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The safety of aging condominium buildings poses a l threat to the future of Key Biscayne, Village Manager Steve Williamson told council members Thursday at a strategy meeting for the upcoming budget. 

“As you look at the condominiums, they’re all coming up on their 30, 40, 50-year certifications and the impact that has on the financial perspective, insurance perspective, which then all comes back to impact on the taxes as well,” Williamson said.

In the wake of the Surfside collapse, condo buildings 25 years or older must undergo milestone inspections required by Miami-Dade County and the state. This has resulted in repairs and significant assessment for residents.

Council Member Frank Caplan makes a point dring a strategic planning session, May 9, 2024. The session starts the process of budget priorities for the 2025 fiscal year (KBI Photo/Tony Winton)

“I spend a lot of time talking to condo residents and they’re facing a lot of financial pressure,” Williamson said.

Council Member Frank Caplan said the Village can have a role, especially if a large segment of the population is at risk. “So what can we do about these things? Something in the code compliance area, for example,” he said.

“Making sure the standards are met,” Williamson added. 

Williamson and the staff briefed the Council on the strengths, weaknesses, opportunities and threats for the VIllage as it heads into budget season in preparation for the June 25 budget workshop. 

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Traffic issues took up three of the four top concerns in a recent resident survey. Williamson said the Village will make its voice heard on the Rickenbacker Causeway master plan and explore solutions to event traffic on Virginia Key.

Mayor Joe Rasco asked that the playing field at St. Agnes Catholic Church be addressed. The Village leases the field from the church.

“I think we should be really embarrassed about how we’re keeping that St. Agnes Field. We just have to do a much better job,” Rasco said. 

Key Bicayne Mayor Joe Rasco reviews a briefing book at a strategic planning session, May 9, 2024. The session starts the process of budget priorities for the 2025 fiscal year (KBI Photo/Tony Winton)

Parks Director Todd Hofferberth said replacing the sod is not an option because of overuse.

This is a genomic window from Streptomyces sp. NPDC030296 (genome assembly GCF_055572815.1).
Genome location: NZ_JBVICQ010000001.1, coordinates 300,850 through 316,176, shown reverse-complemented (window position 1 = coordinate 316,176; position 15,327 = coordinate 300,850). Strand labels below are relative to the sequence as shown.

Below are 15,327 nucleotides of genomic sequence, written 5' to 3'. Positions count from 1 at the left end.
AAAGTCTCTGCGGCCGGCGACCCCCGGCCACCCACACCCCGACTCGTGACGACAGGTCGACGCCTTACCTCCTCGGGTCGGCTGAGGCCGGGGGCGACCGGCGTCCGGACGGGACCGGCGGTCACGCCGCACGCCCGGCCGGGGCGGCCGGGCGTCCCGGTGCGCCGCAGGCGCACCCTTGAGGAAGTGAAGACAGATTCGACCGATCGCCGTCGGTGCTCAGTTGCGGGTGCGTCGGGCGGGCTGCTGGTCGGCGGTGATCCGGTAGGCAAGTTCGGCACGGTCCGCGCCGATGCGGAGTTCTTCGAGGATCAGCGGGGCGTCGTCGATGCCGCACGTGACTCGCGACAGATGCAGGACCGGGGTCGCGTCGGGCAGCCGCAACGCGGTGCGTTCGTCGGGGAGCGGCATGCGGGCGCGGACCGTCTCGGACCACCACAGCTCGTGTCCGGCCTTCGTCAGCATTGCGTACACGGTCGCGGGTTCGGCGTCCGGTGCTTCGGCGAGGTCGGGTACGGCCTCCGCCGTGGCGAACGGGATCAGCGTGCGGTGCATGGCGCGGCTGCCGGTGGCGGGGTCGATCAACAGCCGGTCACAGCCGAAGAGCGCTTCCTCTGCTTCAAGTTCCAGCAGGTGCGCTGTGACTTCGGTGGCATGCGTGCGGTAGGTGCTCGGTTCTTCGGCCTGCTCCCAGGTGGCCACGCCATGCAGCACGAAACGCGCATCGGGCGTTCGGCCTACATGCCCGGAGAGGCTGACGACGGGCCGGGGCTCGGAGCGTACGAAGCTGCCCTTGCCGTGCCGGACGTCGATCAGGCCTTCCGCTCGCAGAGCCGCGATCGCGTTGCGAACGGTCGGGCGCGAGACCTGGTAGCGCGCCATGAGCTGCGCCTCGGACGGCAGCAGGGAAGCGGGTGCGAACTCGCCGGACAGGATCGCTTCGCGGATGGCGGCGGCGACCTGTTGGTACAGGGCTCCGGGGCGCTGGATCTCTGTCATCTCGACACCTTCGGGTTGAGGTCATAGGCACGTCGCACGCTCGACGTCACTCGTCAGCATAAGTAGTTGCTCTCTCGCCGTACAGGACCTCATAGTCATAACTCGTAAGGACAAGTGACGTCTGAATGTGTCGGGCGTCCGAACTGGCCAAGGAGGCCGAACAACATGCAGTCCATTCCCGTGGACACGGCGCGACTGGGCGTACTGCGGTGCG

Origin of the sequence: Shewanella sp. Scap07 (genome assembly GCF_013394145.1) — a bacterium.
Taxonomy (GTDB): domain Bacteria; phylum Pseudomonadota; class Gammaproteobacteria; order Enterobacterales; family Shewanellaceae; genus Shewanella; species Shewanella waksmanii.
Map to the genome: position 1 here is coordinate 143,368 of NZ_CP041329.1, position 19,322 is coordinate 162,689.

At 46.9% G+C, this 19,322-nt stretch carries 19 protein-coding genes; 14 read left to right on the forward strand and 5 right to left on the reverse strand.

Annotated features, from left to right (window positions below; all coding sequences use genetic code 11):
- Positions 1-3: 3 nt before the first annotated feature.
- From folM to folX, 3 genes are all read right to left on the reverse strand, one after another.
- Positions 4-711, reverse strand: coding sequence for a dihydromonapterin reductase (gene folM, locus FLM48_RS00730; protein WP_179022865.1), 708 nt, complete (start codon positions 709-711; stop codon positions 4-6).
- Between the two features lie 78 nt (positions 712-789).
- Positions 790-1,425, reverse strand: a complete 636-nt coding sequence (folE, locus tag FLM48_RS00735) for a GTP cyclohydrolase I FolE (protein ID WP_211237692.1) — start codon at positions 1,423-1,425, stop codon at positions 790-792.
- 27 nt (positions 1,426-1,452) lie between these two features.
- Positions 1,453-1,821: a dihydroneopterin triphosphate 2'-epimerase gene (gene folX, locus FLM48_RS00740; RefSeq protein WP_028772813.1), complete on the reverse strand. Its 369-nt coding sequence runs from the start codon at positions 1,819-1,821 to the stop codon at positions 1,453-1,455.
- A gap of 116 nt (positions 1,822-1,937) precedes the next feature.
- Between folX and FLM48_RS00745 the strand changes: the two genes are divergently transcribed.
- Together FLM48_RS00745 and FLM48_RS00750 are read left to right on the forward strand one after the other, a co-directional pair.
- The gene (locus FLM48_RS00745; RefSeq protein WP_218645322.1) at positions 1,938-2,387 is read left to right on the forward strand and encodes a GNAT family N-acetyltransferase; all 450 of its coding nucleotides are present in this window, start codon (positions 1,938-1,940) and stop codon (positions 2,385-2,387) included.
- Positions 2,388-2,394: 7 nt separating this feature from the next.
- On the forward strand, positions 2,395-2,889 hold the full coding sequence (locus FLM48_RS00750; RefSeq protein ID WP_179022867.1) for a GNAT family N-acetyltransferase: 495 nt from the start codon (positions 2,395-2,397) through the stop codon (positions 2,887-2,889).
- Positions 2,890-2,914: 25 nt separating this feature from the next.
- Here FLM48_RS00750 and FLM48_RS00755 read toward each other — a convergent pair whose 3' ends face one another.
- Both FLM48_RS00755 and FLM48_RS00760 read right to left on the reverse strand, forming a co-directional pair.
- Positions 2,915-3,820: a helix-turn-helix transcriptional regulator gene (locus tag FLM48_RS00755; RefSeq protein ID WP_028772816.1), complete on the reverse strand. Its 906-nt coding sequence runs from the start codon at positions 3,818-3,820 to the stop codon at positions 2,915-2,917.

He said an artificial turf option suitable for soccer, rugby and field hockey is the best option. He said a request for proposals would yield estimates for such a project. A $1.2 million plan to upgrade the fields was dropped from the last budget to help soften a property tax increase.

Police Chief Frank Sousa also proposed a speed light camera — similar to a red light camera — that would be placed between St. Agnes and Crossbridge Church to catch motorists violating the school zone speed limit of 15 mph.

He said a traffic study of the road recorded speeds up to 45 mph.

Rasco also asked Williamson to pursue “barrier reefs” to protect the beaches.  “If we don’t do something like that, we’re going to bankrupt ourselves because we can’t afford to have the November and December storms forcing us to renourish the beach,” he said.

Chief Resilience Officer Roland Samimy said artificial reefs or structures, whether placed on the bay or oceanside, are tricky to get the necessary permits from the county’s Department of Environmental Resource Management. He said the reefs could harm sea grasses, essential to larval fish and other sea life.

“DERM doesn’t really know how to handle the fact that you’re impacting seagrass habitat, but you’re also creating ecological enhancement. So what’s the net impact?” Samimy said.

JOHN PACENTI is the executive editor of the Key Biscayne Independent. John has worked for The Associated Press, the Palm Beach Post, Daily Business Review, and WPTV-TV.

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JOHN PACENTI is the executive editor of the Key Biscayne Independent. John has worked for The Associated Press, the Palm Beach Post, Daily Business Review, and WPTV-TV.